Friday, October 14, 2016

Optional Rotation: UPMC Hereditary GI Tumor Program

Upon entering the program, I had a strong interest in cancer genetics and wanted to take every opportunity to expand my knowledge in this area. For my optional rotation, I chose to spend three weeks with two wonderful genetic counselors in the UPMC Hereditary GI Tumor Program at Shadyside Hospital. Patients are referred to the clinic for a variety of suspected hereditary cancer predispositions. This may be due to a personal diagnosis or a family history of polyps or gastrointestinal cancers. During my rotation, I was able to see patients whom we counseled regarding Lynch syndrome, Cowden syndrome, and familial pancreatic cancer – all of which I had not yet had the opportunity to see as part of my rotations.

Before coming into this optional rotation, I had completed two general cancer rotations, so I had a solid understanding of how a general cancer genetic counseling session went. I was comfortable counseling patients regarding Hereditary Breast and Ovarian Cancer, and I was familiar with ordering gene panels for patients. I was able to take these skills and continue to build on them - addressing psychosocial issues in session, learning the nuances of cancer counseling, and crafting my own counseling style. Most importantly to me, I became intimately familiar with the numerous hereditary colon cancer syndrome criteria and guidelines that had initially felt overwhelming when I learned about them in class.

Another terrific experience I gained during this rotation was observing the same surveillance procedures I had discussed as management recommendations with patients throughout my rotations. Individuals at an increased risk for colon cancer and polyps have more frequent colonoscopies than the general population. Some of the cancer predispositions confer an increased risk for gastric, small bowel, and pancreatic cancer. The first two can be screened for with upper endoscopy and pancreatic cancer surveillance can include endoscopic ultrasound. Having observed these procedures, I feel that I can speak about them more confidently when describing them to the patients.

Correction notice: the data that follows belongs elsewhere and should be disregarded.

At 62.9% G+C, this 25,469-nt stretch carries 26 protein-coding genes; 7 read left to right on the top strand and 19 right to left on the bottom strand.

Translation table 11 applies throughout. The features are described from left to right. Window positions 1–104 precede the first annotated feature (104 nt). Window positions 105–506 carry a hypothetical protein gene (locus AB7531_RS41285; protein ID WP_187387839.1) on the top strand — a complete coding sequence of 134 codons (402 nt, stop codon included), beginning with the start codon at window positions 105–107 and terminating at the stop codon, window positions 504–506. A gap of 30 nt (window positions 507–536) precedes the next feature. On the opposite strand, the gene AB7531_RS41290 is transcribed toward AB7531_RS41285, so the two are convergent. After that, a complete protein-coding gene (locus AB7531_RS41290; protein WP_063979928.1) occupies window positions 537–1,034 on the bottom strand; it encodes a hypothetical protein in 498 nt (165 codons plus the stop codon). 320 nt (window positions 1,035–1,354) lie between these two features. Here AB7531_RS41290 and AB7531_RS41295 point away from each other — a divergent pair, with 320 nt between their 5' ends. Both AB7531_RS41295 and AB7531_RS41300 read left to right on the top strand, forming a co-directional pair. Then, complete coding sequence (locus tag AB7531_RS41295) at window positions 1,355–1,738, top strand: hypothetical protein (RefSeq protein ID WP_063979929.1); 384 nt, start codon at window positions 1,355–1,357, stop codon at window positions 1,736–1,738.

As a MS Genetic Counseling/MPH Public Health Genetics dual degree student, I felt that this rotation was extremely valuable as it gave me the chance to learn more about Lynch syndrome, which is one of the CDC’s Tier 1 conditions. The information that I learned in clinic has allowed me to participate more fully in my Public Health classes, especially those in which these Tier 1 conditions are discussed, which in turn allows me to help educate my peers who do not have a genetic background. The education of other healthcare providers and policy makers is going to be part of the multifaceted role I have as a practicing genetic counselor, which makes the education of my peers a valuable learning experience.

I am very grateful that I had this rotation experience. I think it was a perfect one for me as it allowed me to gain more experience in cancer genetic counseling sessions, get the opportunity to interact with patients with a variety of syndromes not seen as frequently in the general cancer rotations, and acquire knowledge that dovetailed with my Public Health classes.

- Emily Griffenkranz, Class of 2017

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